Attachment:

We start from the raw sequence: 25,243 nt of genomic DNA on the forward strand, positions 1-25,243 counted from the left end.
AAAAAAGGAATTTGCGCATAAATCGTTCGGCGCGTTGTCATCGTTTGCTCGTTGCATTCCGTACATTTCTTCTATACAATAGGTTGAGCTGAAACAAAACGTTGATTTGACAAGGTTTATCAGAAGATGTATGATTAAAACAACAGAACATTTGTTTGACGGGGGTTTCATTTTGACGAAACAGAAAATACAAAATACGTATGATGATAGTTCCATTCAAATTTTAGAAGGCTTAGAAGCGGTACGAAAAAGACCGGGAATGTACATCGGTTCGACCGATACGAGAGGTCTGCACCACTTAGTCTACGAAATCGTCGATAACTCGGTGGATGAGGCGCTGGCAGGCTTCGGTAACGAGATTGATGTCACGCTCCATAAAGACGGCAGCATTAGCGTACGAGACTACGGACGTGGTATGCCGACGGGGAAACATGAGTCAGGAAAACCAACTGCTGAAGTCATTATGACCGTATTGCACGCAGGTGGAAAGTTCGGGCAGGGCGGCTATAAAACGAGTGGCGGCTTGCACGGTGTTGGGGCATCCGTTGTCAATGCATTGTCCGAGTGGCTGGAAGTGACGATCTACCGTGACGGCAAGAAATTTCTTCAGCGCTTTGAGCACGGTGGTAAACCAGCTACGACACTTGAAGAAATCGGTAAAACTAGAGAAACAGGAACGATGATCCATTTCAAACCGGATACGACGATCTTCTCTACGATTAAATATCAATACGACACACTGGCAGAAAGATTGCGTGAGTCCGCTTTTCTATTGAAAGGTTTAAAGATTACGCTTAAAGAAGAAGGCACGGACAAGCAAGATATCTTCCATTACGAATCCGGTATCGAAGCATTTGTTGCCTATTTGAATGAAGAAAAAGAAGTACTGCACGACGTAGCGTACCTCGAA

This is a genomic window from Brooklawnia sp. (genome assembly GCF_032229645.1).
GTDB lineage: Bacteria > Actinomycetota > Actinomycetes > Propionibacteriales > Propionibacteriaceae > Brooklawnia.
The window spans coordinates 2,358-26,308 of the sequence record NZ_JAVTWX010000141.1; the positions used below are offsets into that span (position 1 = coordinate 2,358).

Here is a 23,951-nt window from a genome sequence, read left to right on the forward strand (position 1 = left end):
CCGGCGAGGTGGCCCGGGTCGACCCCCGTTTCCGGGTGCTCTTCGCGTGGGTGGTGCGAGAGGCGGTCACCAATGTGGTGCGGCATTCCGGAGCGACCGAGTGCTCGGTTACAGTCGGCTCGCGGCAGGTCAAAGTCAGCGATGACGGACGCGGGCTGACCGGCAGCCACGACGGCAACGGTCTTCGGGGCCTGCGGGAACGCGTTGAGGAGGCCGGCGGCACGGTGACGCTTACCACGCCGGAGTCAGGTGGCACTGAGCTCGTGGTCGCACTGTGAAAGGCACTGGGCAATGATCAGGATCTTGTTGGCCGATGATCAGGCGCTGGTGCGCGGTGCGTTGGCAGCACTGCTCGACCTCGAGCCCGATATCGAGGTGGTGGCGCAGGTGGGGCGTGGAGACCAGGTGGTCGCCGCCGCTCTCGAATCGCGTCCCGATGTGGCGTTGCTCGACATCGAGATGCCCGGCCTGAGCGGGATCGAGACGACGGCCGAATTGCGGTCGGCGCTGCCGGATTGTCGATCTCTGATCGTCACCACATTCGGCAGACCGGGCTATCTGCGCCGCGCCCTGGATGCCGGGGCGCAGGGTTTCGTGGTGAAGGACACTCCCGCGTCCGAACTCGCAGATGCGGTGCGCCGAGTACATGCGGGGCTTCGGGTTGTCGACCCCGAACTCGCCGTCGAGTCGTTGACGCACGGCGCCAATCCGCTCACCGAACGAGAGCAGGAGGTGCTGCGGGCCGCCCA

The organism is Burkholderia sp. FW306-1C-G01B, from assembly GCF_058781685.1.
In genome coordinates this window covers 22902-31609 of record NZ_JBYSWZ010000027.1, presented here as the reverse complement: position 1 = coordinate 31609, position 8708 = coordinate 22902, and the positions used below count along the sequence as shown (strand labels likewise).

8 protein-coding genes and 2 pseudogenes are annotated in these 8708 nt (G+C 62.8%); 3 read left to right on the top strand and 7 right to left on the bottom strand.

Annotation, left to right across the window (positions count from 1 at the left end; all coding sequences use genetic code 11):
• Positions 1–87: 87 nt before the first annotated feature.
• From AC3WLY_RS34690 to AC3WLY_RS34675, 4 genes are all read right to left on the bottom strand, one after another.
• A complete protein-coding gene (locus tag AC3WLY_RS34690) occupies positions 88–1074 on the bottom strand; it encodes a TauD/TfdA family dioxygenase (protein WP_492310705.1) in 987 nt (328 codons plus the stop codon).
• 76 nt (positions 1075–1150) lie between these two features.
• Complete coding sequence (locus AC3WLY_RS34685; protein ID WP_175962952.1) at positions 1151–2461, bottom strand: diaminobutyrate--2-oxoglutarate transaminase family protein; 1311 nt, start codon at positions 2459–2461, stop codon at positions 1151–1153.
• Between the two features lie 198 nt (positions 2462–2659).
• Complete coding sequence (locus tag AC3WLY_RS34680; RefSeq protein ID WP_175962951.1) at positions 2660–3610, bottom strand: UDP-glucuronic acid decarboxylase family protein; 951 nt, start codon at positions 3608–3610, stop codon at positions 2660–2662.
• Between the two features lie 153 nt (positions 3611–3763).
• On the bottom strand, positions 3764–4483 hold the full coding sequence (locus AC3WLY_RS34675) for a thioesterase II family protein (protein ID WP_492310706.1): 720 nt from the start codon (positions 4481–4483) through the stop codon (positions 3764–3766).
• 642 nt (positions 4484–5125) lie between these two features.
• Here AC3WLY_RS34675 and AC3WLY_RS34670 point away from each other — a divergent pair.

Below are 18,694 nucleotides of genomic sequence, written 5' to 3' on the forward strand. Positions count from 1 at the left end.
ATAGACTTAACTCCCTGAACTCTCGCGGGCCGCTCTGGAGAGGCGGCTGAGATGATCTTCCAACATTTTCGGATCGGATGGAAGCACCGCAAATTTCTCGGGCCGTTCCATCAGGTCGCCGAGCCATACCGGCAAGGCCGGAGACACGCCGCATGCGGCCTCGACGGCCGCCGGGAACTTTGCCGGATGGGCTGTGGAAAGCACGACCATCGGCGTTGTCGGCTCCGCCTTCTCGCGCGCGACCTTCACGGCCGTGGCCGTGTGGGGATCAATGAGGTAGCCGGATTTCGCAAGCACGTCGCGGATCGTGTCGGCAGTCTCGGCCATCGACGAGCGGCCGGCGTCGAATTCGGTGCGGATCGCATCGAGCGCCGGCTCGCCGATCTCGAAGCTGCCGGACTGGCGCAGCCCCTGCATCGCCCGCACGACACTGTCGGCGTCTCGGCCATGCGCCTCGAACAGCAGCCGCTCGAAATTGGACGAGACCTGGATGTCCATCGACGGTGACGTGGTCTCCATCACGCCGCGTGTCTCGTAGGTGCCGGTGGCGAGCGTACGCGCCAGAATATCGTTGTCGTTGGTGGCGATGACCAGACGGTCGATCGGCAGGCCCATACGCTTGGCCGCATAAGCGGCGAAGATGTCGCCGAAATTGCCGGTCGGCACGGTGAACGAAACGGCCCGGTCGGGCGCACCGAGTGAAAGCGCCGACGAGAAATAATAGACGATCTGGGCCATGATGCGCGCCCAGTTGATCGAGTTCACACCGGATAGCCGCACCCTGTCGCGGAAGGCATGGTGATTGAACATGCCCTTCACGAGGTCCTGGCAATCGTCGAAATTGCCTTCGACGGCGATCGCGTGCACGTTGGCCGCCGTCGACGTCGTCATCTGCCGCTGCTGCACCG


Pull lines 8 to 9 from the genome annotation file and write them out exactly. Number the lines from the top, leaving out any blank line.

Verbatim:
The organism is Burkholderia sp. FW306-1C-G01B, from assembly GCF_058781685.1.
In genome coordinates this window covers 22902-31609 of record NZ_JBYSWZ010000027.1, presented here as the reverse complement: position 1 = coordinate 31609, position 8708 = coordinate 22902, and the positions used below count along the sequence as shown (strand labels likewise).